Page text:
The plate, prepared by one of the methods directed, has been placed in the camera, and the image impressed upon it—attention being given to the points especially alluded to in the chapter " General Remarks on the use of the Camera Obscura".
The image is developed on the daguerreotype plate, as has been already described, by the use of mercurial vapour. In the original process (Fig. 10), one form of a mercurial vapour-box is given; and Fig. 63, d, represents another.
It matters little in what maimer the plate is placed in the mercurial bath; the mercury should be volatilized very slowly, and the image allowed to have its full development before it is removed from the box. Care should be taken that the operator avoids as much as possible contact with the mercurial vapour, since continued exposure to its influence might lead to serious inconvenience.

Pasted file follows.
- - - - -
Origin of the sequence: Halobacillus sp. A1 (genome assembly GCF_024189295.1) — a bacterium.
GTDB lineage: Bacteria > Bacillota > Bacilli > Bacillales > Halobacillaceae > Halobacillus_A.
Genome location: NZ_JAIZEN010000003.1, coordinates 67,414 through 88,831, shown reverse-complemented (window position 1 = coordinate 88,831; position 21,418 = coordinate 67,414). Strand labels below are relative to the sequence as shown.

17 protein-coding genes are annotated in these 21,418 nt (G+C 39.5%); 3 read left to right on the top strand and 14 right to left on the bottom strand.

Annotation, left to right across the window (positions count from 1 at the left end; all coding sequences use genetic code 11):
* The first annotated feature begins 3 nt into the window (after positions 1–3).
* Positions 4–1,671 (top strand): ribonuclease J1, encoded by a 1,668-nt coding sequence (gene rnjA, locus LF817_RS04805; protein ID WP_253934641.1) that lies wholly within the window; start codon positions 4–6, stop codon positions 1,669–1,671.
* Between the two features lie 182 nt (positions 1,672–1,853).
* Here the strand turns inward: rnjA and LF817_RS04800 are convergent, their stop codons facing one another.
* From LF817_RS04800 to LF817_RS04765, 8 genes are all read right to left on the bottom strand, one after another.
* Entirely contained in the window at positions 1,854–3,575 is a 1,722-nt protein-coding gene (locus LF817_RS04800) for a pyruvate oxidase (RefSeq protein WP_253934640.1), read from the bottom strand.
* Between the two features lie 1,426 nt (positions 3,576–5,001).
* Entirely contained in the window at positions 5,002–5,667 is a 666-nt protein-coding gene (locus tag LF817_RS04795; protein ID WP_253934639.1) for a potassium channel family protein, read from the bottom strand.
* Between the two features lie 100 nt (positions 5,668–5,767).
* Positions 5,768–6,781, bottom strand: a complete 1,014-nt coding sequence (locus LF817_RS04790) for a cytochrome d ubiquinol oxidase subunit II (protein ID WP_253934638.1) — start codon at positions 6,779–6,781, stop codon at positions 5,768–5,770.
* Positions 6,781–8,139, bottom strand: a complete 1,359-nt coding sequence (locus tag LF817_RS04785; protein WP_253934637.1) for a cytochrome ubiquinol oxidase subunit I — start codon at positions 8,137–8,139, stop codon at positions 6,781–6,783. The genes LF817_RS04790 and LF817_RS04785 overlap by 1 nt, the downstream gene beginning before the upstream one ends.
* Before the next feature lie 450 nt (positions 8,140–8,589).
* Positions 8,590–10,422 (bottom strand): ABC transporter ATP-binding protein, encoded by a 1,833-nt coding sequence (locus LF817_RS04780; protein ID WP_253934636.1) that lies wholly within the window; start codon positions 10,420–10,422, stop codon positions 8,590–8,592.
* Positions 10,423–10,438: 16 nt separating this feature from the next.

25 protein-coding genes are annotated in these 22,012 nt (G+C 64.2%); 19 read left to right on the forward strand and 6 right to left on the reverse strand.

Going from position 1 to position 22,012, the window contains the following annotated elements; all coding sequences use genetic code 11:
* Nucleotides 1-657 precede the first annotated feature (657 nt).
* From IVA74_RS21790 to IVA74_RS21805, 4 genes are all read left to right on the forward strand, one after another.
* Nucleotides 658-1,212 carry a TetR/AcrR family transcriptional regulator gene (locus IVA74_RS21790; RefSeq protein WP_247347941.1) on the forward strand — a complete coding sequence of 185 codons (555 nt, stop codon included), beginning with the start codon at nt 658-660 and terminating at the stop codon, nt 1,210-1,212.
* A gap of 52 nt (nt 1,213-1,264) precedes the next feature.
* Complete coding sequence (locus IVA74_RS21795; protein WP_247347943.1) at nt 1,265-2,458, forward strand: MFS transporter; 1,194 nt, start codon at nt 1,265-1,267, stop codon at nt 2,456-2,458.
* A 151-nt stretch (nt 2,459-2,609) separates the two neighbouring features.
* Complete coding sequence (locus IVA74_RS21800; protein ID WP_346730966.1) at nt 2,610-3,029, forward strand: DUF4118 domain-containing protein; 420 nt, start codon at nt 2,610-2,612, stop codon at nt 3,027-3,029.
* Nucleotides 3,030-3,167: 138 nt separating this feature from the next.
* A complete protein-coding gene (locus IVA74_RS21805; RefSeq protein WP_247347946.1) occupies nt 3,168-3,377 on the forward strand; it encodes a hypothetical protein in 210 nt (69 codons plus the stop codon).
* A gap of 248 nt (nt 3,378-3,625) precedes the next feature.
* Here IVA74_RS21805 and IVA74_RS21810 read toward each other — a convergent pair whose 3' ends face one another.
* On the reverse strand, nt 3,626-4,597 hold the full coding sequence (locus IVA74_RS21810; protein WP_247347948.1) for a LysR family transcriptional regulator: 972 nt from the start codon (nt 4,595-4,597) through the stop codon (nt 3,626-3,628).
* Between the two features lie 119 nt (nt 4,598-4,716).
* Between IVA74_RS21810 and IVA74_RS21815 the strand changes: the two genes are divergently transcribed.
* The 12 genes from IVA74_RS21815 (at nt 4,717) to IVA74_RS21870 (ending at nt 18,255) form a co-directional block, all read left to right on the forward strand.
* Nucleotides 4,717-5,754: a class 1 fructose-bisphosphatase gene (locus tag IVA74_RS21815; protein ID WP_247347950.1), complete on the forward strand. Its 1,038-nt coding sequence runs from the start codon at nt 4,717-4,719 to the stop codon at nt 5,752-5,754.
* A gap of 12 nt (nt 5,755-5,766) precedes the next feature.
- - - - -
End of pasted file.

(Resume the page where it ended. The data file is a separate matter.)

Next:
M. Claudet has adopted a most admirable arrangement in this respect, as is shown in the woodcut on the following page.
Fig. GO represents a small dark chamber fixed outside the apartment in which the operations are carried on, but opening into it by means of sliding glass doors. On either side of the chamber are placed pieces of yellow glass, through which, on opening the shutters by which they are covered, a sufficient quantity of light is admitted to serve any useful purpose, without in any way interfering with the sensitive surfaces of the plates. Within this chamber are placed two mercury boxes, each containing a small quantity of that metal. One of these is shown in section. Each box is placed over a water bath, supplied by means of a pipe with water from a cistern above, and a small sand bath is placed between the mercury box and the water bath. By means of the gas-burner beneath the box, the water is heated, the mercury volatilized slowly and deposited on the plates, which are fixed on the grooves shown on the sides of the box in section. The windows being closed, any mercurial vapours which may escape from the box may pass out into the air through proper ventilators, and the operator is thus protected from the injurious effects of the mercury.